Performing the Exorcism

Paul Tremblay’s A Head Full of Ghosts obviously has many parallels with William Blatty’s The Exorcist, and often points quite directly to the influences of one of the best movies from the 70s.  Of course, there are some key differences, but for the most part, I, like Sidney and probably many others, had certain expectations about the exorcism scene itself in A Head Full of Ghosts.  There is lots of similar imagery, from the young teenage girl as the focus of the exorcism, to her being tied to the bed, to the spectacle of it all.  However, the two works definitely have their own takes on the nearly-identical situation they work themselves up to.

In The Exorcist, the event is a spectacle simply due to the medium in which it participates:  by very nature, movies have audiences, for whom they must perform.  In this sense, much of what happens in The Exorcist’s exorcism can be seen as a performance, putting on a show for the priests but most importantly for the American people, sitting in theaters or in their homes consuming this digital media.  Though much of what goes on obviously pertains to the plot, to the movie itself, lots of the details of the scene seem to be “pointed at the camera” so to speak.  We see this vile, ill young woman, tied to a white bed in a monochromatic room, surrounded by priests, literally vomiting, screaming, floating around, (and maybe there really is more to it than this, but) largely for show, whether there really is a demon or not.  Furthermore, as others have pointed out, Regan does not really seem to fully understand what is going on or what is coming her way leading up to and during the exorcism, as she is unaware of the audience she is truly performing for.

In Tremblay’s A Head Full of Ghosts, Marjorie’s position is different.  The whole time, Marjorie is likely doing research about possessions, exorcisms, priests, reality tv shows, family issues, you name it.  Due to the time period, she has easy access to the wealth of human knowledge that is the internet and clearly has the opportunity to use it to gain more intel.  In A Head Full of Ghosts, the audience of this exorcism scene is not us, the readers, real living people.  Instead, contrasting with The Exorcist, the book implants its own medium to deliver this imagery to the general public of its reality.  For Marjorie, her show to put on is primarily for her family, though.  In addition, Marjorie knows that she is performing, can see the cameras and the mics and their operators in the room with her, whereas Regan could not.  Marjorie even gets a mini pep-talk from Merry to reinforce this concept, with Merry telling Marjorie that she will do fine, as though she has to worry about her personal performance through all of this.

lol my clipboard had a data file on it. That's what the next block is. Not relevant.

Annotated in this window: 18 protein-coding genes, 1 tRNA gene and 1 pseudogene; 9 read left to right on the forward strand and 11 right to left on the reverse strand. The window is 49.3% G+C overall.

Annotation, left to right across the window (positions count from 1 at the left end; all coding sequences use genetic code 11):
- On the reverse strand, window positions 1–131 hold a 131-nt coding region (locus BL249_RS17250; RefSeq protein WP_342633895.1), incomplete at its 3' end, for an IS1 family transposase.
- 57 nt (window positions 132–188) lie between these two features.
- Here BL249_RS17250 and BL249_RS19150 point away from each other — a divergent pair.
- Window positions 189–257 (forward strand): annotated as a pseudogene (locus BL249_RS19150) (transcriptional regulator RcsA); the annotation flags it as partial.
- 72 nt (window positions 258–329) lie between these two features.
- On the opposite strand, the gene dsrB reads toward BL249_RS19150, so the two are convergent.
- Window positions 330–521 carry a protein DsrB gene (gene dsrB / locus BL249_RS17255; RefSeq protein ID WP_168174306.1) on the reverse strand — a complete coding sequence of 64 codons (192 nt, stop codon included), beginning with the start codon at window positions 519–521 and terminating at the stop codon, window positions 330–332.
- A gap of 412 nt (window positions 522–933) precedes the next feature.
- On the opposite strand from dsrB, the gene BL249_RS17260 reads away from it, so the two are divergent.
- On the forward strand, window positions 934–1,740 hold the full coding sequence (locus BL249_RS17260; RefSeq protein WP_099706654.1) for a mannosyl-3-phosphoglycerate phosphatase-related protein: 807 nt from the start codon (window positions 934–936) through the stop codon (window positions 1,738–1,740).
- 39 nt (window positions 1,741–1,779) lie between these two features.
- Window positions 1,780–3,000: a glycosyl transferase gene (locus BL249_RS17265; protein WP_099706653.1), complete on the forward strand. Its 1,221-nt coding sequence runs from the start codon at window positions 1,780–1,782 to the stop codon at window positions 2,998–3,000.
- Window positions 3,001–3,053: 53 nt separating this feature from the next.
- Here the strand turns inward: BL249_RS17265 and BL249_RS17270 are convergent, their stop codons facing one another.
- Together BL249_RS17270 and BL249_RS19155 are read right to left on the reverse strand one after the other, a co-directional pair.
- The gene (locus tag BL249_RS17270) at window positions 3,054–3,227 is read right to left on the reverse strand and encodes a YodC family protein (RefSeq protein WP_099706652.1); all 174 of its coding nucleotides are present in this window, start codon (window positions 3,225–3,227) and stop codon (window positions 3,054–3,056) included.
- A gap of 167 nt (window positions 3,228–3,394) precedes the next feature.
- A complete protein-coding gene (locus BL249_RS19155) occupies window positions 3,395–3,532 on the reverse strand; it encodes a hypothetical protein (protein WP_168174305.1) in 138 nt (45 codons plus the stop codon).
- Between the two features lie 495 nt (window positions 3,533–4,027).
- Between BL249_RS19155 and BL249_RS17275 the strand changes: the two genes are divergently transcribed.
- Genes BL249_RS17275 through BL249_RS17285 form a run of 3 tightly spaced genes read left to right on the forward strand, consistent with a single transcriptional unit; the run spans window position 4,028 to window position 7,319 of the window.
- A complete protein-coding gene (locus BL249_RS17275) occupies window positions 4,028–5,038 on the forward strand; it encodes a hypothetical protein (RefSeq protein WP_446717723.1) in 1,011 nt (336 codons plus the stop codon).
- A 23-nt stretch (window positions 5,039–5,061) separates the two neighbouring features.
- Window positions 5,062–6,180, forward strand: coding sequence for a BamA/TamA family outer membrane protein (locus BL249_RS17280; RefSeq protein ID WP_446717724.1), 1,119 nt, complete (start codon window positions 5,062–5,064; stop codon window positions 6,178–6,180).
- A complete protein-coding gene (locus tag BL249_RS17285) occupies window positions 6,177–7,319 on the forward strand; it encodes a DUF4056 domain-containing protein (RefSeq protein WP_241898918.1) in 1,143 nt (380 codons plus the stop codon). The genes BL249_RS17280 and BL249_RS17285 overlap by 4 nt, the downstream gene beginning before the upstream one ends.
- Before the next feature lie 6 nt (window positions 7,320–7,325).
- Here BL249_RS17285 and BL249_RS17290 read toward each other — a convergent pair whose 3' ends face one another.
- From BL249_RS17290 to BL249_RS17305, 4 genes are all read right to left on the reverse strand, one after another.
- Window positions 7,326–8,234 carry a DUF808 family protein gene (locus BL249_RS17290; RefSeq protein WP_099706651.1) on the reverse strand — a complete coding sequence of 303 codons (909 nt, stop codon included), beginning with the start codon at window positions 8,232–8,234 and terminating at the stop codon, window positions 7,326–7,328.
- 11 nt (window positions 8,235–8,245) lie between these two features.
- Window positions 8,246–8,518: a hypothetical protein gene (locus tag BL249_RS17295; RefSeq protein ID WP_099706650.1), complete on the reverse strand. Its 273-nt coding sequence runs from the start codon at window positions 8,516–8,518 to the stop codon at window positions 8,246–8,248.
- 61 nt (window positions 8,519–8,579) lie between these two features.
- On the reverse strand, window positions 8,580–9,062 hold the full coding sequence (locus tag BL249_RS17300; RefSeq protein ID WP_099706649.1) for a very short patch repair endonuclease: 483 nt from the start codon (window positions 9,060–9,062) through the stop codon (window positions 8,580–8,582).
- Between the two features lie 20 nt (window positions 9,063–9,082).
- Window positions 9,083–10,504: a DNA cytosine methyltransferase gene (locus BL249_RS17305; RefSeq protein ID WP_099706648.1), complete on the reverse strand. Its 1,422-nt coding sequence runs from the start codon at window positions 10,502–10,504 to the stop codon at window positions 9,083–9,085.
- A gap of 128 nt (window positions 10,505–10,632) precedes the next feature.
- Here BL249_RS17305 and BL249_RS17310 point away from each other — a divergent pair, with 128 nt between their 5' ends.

I’m not sure if I’m being a cynic or not, but I frankly don’t buy that Marjorie’s not faking or exaggerating whatever true, well-founded claims she might have of mental illness, physical illness, psychotic break, or any other explanation.  There is something too suspicious about the way Marjorie seems to taunt people, especially Merry and thereby us, the readers, with the truth.  However, I don’t know that Marjorie herself even knows whether or not she is possessed.  It seems to me that her one last form of control over this whole situation and seemingly her whole life, is this final, crucial piece of information at the center of the entire narrative, and that she is willing to fight to the end to keep that truth swimming in mystery and confusion.  Furthermore, Marjorie knows to make use of the spectacle by, in her own way, performing for her family and for the camera, whereas Regan truly comes off as an unsuspecting victim, forced to perform on a camera neither she nor the priests know is there.

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